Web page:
Role of ceacam1 and shp1 in the regulation of insulin sensitivity and hepatic glucose and lipid metabolism
|Authors:||Xu, Elaine Meng|
|Abstract:||Obesity and type 2 diabetes mellitus (T2D) are tightly associated with a common link, insulin resistance, a metabolic disorder developed from defective insulin action involving impaired insulin signaling and clearance. To investigate the pathogenesis of insulin resistance, many molecules modulating its signaling pathways as well as insulin receptor-mediated insulin clearance have been studied, including the protein tyrosine phosphatase (PTP) SHP1 and its regulated downstream molecule carcinoembryonic antigen-related cell adhesion molecule 1 (CEACAM1 or CC1). CC1 in multiple isoforms contributes differentially to various cellular functions, the tyrosine (Tyr)-phosphorylated isoform of CC1 (CC1-L) is known to play an essential metabolic role in the hepatic regulation of insulin clearance and insulin-mediated acute inhibition of fatty acid synthase (FAS) activity. We have found that CC1-deficient (Cc1-/-) mice on standard diet (SD) already develop spontaneous hepatic steatosis with significantly elevated accretion of triglyceride (TG), total and esterified cholesterol. When challenged with a 55% kcal high-fat diet (HFD), these mice show greater susceptibility to the development of diet-induced hepatic steatosis and dysfunction, indicated by higher hepatic lipid content and serum levels of hepatic enzymes as markers of liver damage. Hepatic steatosis in the Cc1-/- mice is linked to a significant increase of key lipogenic (FAS, ACC) and cholesterol synthetic (HMGCR) enzymes, which is a result of increased nuclear activity of their positive gene transcription factors Srebp1c and Srebp2. Compared to their wild-type (WT) littermate controls, Cc1-/- mice exhibited impaired insulin clearance, glucose intolerance, liver insulin resistance, and elevated hepatic key gluconeogenic transcriptional activators Pgc1 and FoxO1. Lack of CC1 also exacerbated the HFD-induced glucose intolerance and hepatic insulin resistance, while insulin clearance was not further deteriorated. These data demonstrate that CC1 is a key regulator of hepatic lipogenesis and that Cc1-/- mice are predisposed to liver steatosis, leading to hepatic insulin resistance and liver damage, particularly when chronically exposed to dietary fat. An important Tyr phosphatase of CC1, SHP1, has been found previously by our lab to regulate glucose homeostasis and liver insulin clearance, but its potential implication in obesity-linked insulin resistance and hepatic steatosis has not yet been examined. We hereby report that SHP1 expression is significantly upregulated in metabolic tissues of HFD-fed obese mice. We have also further investigated the role of hepatocyte SHP1 in promoting insulin resistance and hepatic steatosis by generating hepatocyte-specific SHP1 knockout mice (Ptpn6H-KO). Upon HFD feeding, Ptpn6H-KO mice develop obesity as their Ptpn6f/f littermates. With consistently improved fasting glycemia, these mice are protected from obesity-induced liver insulin resistance as revealed by normalized insulin suppression of hepatic glucose production and hepatic insulin signaling with improved activation of insulin receptor and downstream signaling through Akt. More rapid insulin clearance in Ptpn6H-KO mice due to heightened CC1 tyrosine phosphorylation is also a possible contribution to the improved insulin action. Unexpectedly, obese Ptpn6H-KO mice exhibit enhanced hepatic steatosis. In detailed mechanisms, this is a result of 1) augmented hepatic lipogenesis, marked by upregulated activity and expression of SREBP-1 as well as the downstream regulated lipogenic enzymes such as FAS and ACC, 2) increased postprandial fatty acid uptake, possibly linked to the upregulation of PPAR gene expression and nuclear activity, and 3) decreased postprandial TG output in apolipoprotein B (ApoB)-associated lipoprotein particles, i.e. very low density lipoprotein (VLDL). More interestingly, the steatotic livers of these Ptpn6H-KO mice display comparable or even reduced level of inflammation accompanied by significantly less hepatocellular damage than that in their Ptpn6f/f counterparts. These results present hepatocyte SHP1 as a novel mediator of insulin resistance compromising hepatic glucose metabolism in diet-induced obesity. The enhanced diet-induced hepatic steatosis in Ptpn6H-KO mice provides a new role for SHP1 in liver lipid metabolism and further supports the bifurcation of insulin signaling in the regulation of hepatic glucose and lipid homeostasis or also confirms a possible disconnection between hepatic regulation of glucose and lipid metabolism. Although both CC1 and SHP1 are found in the same complex with Cdk2 and insulin receptor to regulate insulin clearance, they play opposing roles as CC1 is the positive regulator and SHP1 being the negative one. This is in accordance with the hepatic glucoregulation of insulin signaling for both molecules, since Cc1-/- mice show impaired glucose metabolism and insulin signaling whereas Ptpn6H-KO mice exhibit improvement. Interestingly, our observation of hepatic steatosis in both animal models, though with different characteristics, suggests that both CC1 and SHP1 limit hepatic lipid synthesis and storage, dependent or independent of insulin signaling. Findings from these studies using animal models lacking CC1 and SHP1 reveal complex and differential regulatory mechanisms of hepatic glucose and lipid metabolism, and they also provide important understanding of the hepatic regulation of insulin action and clearance.|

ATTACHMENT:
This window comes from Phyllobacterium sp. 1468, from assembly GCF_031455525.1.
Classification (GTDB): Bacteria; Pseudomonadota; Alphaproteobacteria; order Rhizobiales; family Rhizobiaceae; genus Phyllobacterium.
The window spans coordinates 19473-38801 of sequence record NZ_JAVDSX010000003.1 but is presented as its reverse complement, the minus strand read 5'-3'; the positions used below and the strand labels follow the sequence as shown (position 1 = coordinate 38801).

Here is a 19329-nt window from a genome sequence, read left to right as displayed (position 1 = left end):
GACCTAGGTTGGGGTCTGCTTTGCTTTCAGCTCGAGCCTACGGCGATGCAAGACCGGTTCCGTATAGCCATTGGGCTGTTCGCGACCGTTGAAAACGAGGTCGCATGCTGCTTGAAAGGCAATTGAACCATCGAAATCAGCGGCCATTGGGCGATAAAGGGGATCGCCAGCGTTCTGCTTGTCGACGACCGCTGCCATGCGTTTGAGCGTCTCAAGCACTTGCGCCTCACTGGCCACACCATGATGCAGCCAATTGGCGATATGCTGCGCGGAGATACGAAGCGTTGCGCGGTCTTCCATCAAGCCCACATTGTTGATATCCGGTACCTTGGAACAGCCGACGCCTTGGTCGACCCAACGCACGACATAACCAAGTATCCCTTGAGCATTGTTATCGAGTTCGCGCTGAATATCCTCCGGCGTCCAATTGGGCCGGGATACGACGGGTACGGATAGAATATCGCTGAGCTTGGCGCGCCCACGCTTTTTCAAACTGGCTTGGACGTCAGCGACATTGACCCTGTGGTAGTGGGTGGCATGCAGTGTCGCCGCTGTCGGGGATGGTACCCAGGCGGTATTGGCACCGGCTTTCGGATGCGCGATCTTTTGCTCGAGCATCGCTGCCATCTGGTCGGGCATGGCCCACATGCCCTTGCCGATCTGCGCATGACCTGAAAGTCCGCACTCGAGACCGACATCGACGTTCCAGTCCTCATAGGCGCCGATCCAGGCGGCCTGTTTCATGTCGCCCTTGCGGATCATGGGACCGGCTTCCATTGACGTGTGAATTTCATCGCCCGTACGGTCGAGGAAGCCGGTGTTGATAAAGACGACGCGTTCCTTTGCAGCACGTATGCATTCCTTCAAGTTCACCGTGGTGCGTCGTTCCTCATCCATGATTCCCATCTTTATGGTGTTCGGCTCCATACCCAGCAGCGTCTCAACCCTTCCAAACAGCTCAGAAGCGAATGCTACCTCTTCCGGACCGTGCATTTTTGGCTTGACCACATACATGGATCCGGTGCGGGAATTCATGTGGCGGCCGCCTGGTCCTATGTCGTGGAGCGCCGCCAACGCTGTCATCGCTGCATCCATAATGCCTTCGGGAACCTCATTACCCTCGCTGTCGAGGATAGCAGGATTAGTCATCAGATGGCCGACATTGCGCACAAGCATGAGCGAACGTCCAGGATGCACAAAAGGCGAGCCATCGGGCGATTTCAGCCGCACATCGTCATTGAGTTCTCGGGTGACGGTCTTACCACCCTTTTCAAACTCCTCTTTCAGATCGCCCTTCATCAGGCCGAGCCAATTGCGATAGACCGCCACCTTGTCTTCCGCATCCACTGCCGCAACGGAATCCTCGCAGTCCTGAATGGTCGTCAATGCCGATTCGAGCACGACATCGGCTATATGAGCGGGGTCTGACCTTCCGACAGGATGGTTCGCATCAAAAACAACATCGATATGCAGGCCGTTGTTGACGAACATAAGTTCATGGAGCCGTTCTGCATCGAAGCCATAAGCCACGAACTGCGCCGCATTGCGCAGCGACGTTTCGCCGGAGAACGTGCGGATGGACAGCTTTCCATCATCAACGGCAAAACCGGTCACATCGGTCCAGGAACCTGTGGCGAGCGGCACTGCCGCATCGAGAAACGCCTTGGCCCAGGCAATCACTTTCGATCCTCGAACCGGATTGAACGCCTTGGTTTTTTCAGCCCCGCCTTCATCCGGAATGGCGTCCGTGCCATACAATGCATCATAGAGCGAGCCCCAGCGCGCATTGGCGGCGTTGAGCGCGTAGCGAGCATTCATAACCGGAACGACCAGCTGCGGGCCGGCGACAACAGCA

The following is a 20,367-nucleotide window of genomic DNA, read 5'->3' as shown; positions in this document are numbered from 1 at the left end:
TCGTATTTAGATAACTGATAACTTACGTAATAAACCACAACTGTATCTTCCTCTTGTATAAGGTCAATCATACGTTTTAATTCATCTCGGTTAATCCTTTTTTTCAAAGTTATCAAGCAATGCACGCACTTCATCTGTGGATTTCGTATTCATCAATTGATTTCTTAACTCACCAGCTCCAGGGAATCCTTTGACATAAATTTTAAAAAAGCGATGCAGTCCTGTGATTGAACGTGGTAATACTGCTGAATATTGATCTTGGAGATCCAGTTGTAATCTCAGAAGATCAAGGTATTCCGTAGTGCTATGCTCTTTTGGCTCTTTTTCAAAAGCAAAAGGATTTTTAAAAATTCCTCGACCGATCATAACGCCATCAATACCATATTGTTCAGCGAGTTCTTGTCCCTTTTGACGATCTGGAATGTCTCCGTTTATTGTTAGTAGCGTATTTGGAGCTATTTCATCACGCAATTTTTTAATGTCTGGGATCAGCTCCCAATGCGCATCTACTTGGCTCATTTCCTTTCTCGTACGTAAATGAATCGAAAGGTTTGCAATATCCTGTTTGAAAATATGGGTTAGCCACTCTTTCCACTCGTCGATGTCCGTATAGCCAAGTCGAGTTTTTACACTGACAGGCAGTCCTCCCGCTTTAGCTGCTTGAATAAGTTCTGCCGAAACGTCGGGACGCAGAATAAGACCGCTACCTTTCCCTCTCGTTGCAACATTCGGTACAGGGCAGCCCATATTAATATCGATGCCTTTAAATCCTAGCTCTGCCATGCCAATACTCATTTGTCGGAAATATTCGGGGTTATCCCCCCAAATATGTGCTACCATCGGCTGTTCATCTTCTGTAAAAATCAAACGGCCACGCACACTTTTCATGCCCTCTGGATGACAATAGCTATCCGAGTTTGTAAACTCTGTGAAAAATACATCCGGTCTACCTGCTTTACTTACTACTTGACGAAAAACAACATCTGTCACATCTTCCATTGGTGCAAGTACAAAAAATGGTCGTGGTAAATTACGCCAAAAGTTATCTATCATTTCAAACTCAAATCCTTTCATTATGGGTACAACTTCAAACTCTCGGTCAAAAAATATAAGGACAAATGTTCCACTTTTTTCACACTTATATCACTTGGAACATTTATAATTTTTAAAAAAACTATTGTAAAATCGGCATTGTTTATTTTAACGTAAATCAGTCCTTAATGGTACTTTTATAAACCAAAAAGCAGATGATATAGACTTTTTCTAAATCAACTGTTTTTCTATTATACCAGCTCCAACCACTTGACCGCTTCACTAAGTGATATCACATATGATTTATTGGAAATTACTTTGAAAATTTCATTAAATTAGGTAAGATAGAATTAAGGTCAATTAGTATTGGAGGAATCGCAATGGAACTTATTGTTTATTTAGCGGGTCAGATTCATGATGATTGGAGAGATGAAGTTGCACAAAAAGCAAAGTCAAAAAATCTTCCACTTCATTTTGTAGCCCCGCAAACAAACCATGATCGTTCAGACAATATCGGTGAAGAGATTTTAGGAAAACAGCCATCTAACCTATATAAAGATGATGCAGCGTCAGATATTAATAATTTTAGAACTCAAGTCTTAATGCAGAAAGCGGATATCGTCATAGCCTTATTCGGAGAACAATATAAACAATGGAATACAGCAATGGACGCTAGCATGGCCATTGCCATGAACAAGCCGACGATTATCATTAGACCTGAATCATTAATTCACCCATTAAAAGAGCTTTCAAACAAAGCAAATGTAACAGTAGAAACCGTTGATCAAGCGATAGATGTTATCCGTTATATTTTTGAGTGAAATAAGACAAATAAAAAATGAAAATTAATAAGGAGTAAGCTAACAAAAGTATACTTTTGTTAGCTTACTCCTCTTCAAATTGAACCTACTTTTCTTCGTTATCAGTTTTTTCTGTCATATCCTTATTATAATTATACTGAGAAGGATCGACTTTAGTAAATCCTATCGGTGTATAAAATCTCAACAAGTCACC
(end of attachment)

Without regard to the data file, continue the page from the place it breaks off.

|Document Type:||Thèse de doctorat|
|Open Access Date:||19 April 2018|
|Collection:||Thèses et mémoires|
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